accepted at the prestigious Berklee School of Music in Boston. However, he ended
up leaving after only two weeks.
“It wasn’t what I was looking for,” said
Gus. “And at that point – maybe because I was just a teenager – I wanted to form
a band, tour the world and rock. I wasn’t ready for college. I had already
completed formal training for about four years. So by the time I got to Berklee,
it was like ‘Music theory class again?’” Years of playing in bands like Dream
Evil, Mystic Prophecy, Nightrage and Arch Enemy and, finally, his own Firewind,
ensued, and along with it came a new stage name, Gus G. “Gus” for the common
Greek American English translation of the name Kostas, and “G” given to him by a
It was while playing with Arch Enemy as one of the openers at the
2005 Ozzfest that his and Osbourne’s paths first crossed. Osbourne’s guitarist
Wylde was rumored to be leaving the band, and the ambitious Gus knocked on
Osbourne’s dressing room door and gave his tour manager a Firewind
Wylde ended up staying in the band, but the CD evidently made an
impression because Gus got the call when Wylde eventually left the band last
“It was partly because of the Ozzfest in 2005, when I know they
were checking me out, and partly because I’ve been around a lot, playing all
over the place. I guess I had acquired a reputation in the underground over the
years,” said Gus.
Gus’s reputation hasn’t remained underground, though,
with reviews of Osbourne’s shows consistently singling him out, like this from
last month’s Pittsburgh Post Gazette: “Greek guitar hero Gus G, the most
jaw-dropping musician of the day, proved his metal by navigating the sinewy and
sinister leads of ‘Mr. Crowley’ and Black Sabbath’s ‘Fairies Wear Boots’ and
later leading a heavy blues jam with the band, which killed it on ‘Iron Man.’”
Gus’s family, which rarely finds the opportunity to see him perform, were out in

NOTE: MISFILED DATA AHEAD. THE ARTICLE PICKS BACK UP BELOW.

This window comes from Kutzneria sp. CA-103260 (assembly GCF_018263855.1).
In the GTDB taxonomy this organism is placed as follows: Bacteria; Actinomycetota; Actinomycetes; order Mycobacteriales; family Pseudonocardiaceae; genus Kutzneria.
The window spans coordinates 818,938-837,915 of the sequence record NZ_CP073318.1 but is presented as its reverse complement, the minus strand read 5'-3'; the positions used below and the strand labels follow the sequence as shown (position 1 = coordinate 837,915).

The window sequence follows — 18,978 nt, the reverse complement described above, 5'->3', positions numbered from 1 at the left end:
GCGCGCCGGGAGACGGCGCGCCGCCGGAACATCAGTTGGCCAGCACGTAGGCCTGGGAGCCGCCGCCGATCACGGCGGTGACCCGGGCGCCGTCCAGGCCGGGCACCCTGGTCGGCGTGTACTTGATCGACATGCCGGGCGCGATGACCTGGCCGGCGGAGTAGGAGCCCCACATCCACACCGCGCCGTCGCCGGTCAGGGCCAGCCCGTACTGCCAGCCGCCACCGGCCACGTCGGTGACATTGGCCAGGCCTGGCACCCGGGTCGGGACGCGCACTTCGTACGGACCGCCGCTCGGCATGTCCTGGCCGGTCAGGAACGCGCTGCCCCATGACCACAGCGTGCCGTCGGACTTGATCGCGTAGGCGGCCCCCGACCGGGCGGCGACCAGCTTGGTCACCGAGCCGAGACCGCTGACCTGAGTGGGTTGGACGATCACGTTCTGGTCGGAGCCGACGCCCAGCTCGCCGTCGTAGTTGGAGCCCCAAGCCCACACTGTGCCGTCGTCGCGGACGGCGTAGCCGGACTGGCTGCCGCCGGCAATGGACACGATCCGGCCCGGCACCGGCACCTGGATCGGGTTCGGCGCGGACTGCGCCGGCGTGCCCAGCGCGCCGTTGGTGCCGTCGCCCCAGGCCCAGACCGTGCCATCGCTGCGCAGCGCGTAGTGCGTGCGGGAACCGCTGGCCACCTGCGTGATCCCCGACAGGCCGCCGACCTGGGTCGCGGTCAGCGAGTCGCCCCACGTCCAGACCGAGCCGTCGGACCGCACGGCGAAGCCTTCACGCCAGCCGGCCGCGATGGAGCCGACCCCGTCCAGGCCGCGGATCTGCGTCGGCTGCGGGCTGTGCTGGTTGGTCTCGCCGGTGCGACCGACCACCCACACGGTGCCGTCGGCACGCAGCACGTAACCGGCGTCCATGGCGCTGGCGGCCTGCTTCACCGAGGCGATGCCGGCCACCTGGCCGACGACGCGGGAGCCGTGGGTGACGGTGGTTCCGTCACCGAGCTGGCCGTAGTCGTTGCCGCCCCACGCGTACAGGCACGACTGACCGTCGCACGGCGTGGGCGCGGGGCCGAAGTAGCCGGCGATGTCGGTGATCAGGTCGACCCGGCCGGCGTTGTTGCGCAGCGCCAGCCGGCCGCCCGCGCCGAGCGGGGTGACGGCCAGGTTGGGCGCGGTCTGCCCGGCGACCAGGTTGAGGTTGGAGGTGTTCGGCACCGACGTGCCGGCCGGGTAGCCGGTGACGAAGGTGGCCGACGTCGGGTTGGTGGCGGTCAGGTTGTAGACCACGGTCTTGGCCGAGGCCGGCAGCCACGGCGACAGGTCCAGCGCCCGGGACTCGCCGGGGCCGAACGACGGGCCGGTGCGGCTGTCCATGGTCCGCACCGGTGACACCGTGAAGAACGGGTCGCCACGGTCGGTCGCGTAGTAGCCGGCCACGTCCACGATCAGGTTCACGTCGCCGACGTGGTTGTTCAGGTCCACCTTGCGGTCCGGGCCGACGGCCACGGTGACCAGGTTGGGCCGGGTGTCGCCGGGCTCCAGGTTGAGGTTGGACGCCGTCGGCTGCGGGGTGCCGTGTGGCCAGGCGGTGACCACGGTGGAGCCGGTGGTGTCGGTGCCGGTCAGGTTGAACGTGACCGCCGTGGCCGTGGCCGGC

full force for Saturday’s Ozzfest in Athens, a prospect that prior to the show
Gus had mixed feelings about.
“I don’t know. I’m not so sure it’s so
good,” he laughed. “I’m probably going to be really stressed by it.”
family isn’t joining him in Israel, a country that, despite its close proximity
to Salonika, is a place that Gus has never visited before.
“I just never
had the chance, but I’m really looking forward to it,” he said.
health scare last week, when a pulled muscle in his back forced Osbourne to
cancel a show in Germany, Gus confirmed that the Prince of Darkness was back in
“Ozzy was in a lot of pain – he could barely stand, let
alone sing. But we had three or four days off, and he’s much better now. Not to
worry – the show and performance will be full speed,” said Gus.
As far as
having Ozzy Osbourne for a boss? Well, let’s just say there are not a lot of
“He’s very easy going, open minded and doesn’t tell
anybody what to do. I don’t really remember the TV show, but I know he was
probably drinking back then, and now he’s sober and a completely different man.
He always says, ‘Do whatever the **** you want.’” And as anyone who attends
tonight’s Ozzfest at Hayarkon Park will discover, when Gus G gets on the stage,
that’s exactly what he does.